How to assess your symptoms of COVID-19

How to assess your symptoms of COVID-19


Many of you will be experiencing symptoms that are suggestive of COVID-19. It’s very common for people to feel anxious if they do start to experience symptoms that could be linked to COVID-19.

If this is the case, try not to panic. Whilst there is a lot of coronavirus in the community, your symptoms may be due to another cause. We are at the tail end of the cold and flu season.  Just to add to the mix, hayfever season is well underway. Also, thankfully, most people who have COVID-19 do not require hospital admission.

Most importantly, if you do have any symptoms that could be coronavirus, follow the Government’s advice and self-isolate at home for 7 days. Household contacts should also self-isolate at home for a minimum of 14 days and if they develop symptoms for 7 days after they have developed symptoms.

After exposure to SARS CoV-2, the virus that causes COVID-19, it typically takes around 4 days to develop symptoms. However, it can take up to 2 weeks to develop symptoms.

It can be very helpful to take an inventory of your symptoms. Assessing your symptoms and feeling confident in monitoring them regularly is helpful in alleviating anxiety.

The most common symptoms of COVID-19 include:




Other common symptoms our patients are reporting:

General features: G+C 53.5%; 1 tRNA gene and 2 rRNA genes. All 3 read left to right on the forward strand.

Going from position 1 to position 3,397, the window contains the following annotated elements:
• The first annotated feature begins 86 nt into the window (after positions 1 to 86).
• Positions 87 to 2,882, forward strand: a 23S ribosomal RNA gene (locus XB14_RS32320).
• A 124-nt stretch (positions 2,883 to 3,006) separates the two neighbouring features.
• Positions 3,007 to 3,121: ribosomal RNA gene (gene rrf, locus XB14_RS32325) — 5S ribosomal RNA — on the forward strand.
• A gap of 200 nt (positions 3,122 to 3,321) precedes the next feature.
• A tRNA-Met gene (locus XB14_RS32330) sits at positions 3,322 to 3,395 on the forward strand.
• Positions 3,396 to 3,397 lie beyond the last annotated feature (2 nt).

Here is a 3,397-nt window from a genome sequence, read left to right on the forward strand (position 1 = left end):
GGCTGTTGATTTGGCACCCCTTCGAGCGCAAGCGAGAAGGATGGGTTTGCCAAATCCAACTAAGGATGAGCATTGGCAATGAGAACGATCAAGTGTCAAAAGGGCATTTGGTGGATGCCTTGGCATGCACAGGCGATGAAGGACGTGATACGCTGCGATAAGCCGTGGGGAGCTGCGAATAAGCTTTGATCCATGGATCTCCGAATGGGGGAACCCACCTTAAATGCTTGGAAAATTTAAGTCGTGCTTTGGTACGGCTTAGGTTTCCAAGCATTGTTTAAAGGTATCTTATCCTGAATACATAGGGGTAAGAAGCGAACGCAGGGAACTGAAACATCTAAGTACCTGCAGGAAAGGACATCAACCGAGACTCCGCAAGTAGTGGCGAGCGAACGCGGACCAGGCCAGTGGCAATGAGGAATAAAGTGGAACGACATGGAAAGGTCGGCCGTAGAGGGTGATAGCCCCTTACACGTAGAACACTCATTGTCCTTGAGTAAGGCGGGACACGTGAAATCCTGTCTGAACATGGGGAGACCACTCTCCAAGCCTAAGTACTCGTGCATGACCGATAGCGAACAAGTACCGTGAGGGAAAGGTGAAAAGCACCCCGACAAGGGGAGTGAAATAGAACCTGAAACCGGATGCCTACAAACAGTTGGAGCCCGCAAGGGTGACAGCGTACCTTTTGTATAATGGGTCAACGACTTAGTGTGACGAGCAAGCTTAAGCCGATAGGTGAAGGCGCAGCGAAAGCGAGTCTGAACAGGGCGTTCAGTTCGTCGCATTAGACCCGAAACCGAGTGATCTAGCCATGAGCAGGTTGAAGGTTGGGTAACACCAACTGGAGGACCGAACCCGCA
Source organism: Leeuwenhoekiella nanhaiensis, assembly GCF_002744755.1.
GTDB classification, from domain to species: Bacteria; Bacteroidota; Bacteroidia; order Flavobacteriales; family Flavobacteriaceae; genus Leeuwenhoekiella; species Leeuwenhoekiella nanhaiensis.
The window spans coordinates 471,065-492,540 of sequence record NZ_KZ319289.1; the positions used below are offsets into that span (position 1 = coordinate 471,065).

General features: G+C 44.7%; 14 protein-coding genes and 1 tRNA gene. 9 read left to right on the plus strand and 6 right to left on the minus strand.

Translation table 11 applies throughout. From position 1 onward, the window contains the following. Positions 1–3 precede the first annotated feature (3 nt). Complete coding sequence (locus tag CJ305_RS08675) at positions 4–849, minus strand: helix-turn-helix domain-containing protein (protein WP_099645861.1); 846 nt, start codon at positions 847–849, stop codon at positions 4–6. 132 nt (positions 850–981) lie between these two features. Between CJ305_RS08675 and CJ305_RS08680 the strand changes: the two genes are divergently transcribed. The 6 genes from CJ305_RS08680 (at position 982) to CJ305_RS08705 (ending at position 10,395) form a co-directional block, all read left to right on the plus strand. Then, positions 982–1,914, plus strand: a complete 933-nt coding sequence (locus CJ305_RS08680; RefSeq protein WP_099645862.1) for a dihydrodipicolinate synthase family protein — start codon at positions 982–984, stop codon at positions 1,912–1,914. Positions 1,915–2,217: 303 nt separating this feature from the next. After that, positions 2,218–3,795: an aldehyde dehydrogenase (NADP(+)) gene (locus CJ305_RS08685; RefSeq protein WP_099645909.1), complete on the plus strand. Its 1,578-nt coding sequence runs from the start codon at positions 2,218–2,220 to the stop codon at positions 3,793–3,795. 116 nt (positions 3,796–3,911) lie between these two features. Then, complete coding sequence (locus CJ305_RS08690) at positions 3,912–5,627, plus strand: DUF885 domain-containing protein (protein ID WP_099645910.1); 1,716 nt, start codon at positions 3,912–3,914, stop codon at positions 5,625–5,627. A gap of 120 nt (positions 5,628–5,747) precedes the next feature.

Loss of taste, smell and appetite

Muscle aches and pains

Chest discomfort

Less frequent symptoms our patients are reporting:


Runny nose

Sore throat


Eye irritation

Most people have mild symptoms. Quite a few people are having a more severe and prolonged illness but not requiring hospital admission. Make sure you keep an eye out for more serious illness:

Difficulty in breathing or shortness of breath

Severe chest or upper abdominal pain or heaviness.

Severe dizziness or fainting


Passing less than 50% of your usual amount

Cough or fever returning having gone away

Not managing to drink much fluid

Children have mercifully been relatively spared by COVID-19 aside from a few isolated tragic cases. It’s really important to consult your doctor if your child is unwell as it may be something other than COVID-19. Children should have a face to face assessment immediately if they have any of the following:

Dusky blue lips

Rapid breathing

Sucking in the skin between or below the ribs with each breath

Any non-blanching rash

Drowsiness at unexpected times or not being alert

Not managing to drink or not passing urine for the previous 8 hours or not crying tears

Fever over 40℃

Any fever under 12 weeks of age

Fever over 39℃ between 3 and 6 months

Fever for over 5 days

Managing the symptoms

The single most important thing you can do if you have the symptoms of COVID-19 is to stop the spread. The best way to do this is by self-isolating at home. If you need any help with having things delivered if you are self-isolating please get in touch with us.

There is a suggestion that taking ibuprofen and other similar medications may increase the level of the ACE2 receptor. Scientists think that this may increase the risk of having more severe COVID-19. Hence, ibuprofen and other non-steroidal anti-inflammatories should be avoided. Paracetamol will be helpful in staying comfortable if you have a fever or body aches. Drink to maintain hydration but guzzling lots of water will not help. Do get plenty of rest. There will be plenty of time left in the lockdown once you feel better to do all the productive things that people are allegedly doing on Instagram.

Don’t forget, if you are worried about your symptoms then do call us, or your usual GP, or 111 and if very ill call 999.